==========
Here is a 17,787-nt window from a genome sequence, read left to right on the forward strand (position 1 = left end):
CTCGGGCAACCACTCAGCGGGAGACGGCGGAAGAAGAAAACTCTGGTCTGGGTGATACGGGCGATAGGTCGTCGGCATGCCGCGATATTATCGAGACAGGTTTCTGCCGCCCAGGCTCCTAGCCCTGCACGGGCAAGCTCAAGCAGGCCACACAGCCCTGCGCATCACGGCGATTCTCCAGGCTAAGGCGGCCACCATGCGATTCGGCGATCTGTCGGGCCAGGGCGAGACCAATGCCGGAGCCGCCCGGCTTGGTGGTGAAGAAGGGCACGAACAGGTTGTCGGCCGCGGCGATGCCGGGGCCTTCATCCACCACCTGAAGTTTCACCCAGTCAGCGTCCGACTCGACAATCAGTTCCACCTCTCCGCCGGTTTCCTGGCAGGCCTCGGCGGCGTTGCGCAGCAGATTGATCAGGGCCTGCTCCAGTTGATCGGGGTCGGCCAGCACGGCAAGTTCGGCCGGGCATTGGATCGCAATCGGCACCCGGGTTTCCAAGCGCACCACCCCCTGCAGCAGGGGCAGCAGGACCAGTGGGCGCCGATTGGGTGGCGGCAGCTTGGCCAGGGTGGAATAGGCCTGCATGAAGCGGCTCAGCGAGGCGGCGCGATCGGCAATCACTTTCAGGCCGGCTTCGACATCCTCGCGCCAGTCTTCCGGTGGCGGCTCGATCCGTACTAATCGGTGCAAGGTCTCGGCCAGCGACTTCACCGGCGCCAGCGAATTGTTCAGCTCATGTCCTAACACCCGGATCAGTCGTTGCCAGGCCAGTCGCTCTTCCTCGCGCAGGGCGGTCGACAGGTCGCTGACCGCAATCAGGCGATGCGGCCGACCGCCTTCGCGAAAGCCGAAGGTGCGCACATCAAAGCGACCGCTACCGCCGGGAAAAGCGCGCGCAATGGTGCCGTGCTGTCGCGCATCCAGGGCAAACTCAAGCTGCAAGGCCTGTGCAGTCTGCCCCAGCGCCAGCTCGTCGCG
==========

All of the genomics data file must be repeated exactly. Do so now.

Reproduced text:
Here is a 17,787-nt window from a genome sequence, read left to right on the forward strand (position 1 = left end):
CTCGGGCAACCACTCAGCGGGAGACGGCGGAAGAAGAAAACTCTGGTCTGGGTGATACGGGCGATAGGTCGTCGGCATGCCGCGATATTATCGAGACAGGTTTCTGCCGCCCAGGCTCCTAGCCCTGCACGGGCAAGCTCAAGCAGGCCACACAGCCCTGCGCATCACGGCGATTCTCCAGGCTAAGGCGGCCACCATGCGATTCGGCGATCTGTCGGGCCAGGGCGAGACCAATGCCGGAGCCGCCCGGCTTGGTGGTGAAGAAGGGCACGAACAGGTTGTCGGCCGCGGCGATGCCGGGGCCTTCATCCACCACCTGAAGTTTCACCCAGTCAGCGTCCGACTCGACAATCAGTTCCACCTCTCCGCCGGTTTCCTGGCAGGCCTCGGCGGCGTTGCGCAGCAGATTGATCAGGGCCTGCTCCAGTTGATCGGGGTCGGCCAGCACGGCAAGTTCGGCCGGGCATTGGATCGCAATCGGCACCCGGGTTTCCAAGCGCACCACCCCCTGCAGCAGGGGCAGCAGGACCAGTGGGCGCCGATTGGGTGGCGGCAGCTTGGCCAGGGTGGAATAGGCCTGCATGAAGCGGCTCAGCGAGGCGGCGCGATCGGCAATCACTTTCAGGCCGGCTTCGACATCCTCGCGCCAGTCTTCCGGTGGCGGCTCGATCCGTACTAATCGGTGCAAGGTCTCGGCCAGCGACTTCACCGGCGCCAGCGAATTGTTCAGCTCATGTCCTAACACCCGGATCAGTCGTTGCCAGGCCAGTCGCTCTTCCTCGCGCAGGGCGGTCGACAGGTCGCTGACCGCAATCAGGCGATGCGGCCGACCGCCTTCGCGAAAGCCGAAGGTGCGCACATCAAAGCGACCGCTACCGCCGGGAAAAGCGCGCGCAATGGTGCCGTGCTGTCGCGCATCCAGGGCAAACTCAAGCTGCAAGGCCTGTGCAGTCTGCCCCAGCGCCAGCTCGTCGCG